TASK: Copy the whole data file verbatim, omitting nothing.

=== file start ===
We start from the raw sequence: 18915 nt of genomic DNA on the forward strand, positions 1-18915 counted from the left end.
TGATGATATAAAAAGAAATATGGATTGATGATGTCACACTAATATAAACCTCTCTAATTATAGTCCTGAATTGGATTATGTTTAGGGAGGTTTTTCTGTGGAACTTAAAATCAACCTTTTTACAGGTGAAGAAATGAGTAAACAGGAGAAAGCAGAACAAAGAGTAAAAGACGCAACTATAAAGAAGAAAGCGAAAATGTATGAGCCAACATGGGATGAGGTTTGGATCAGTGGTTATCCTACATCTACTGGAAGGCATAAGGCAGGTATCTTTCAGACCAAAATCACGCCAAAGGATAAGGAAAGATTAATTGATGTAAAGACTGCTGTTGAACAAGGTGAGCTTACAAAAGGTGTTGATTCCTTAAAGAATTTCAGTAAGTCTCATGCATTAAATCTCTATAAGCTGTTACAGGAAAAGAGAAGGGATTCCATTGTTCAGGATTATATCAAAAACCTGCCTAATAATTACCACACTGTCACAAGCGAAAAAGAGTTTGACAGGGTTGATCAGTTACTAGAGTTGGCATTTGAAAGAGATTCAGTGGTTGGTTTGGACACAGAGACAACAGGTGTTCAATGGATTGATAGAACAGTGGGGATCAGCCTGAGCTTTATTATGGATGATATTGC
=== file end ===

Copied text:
We start from the raw sequence: 18915 nt of genomic DNA on the forward strand, positions 1-18915 counted from the left end.
TGATGATATAAAAAGAAATATGGATTGATGATGTCACACTAATATAAACCTCTCTAATTATAGTCCTGAATTGGATTATGTTTAGGGAGGTTTTTCTGTGGAACTTAAAATCAACCTTTTTACAGGTGAAGAAATGAGTAAACAGGAGAAAGCAGAACAAAGAGTAAAAGACGCAACTATAAAGAAGAAAGCGAAAATGTATGAGCCAACATGGGATGAGGTTTGGATCAGTGGTTATCCTACATCTACTGGAAGGCATAAGGCAGGTATCTTTCAGACCAAAATCACGCCAAAGGATAAGGAAAGATTAATTGATGTAAAGACTGCTGTTGAACAAGGTGAGCTTACAAAAGGTGTTGATTCCTTAAAGAATTTCAGTAAGTCTCATGCATTAAATCTCTATAAGCTGTTACAGGAAAAGAGAAGGGATTCCATTGTTCAGGATTATATCAAAAACCTGCCTAATAATTACCACACTGTCACAAGCGAAAAAGAGTTTGACAGGGTTGATCAGTTACTAGAGTTGGCATTTGAAAGAGATTCAGTGGTTGGTTTGGACACAGAGACAACAGGTGTTCAATGGATTGATAGAACAGTGGGGATCAGCCTGAGCTTTATTATGGATGATATTGC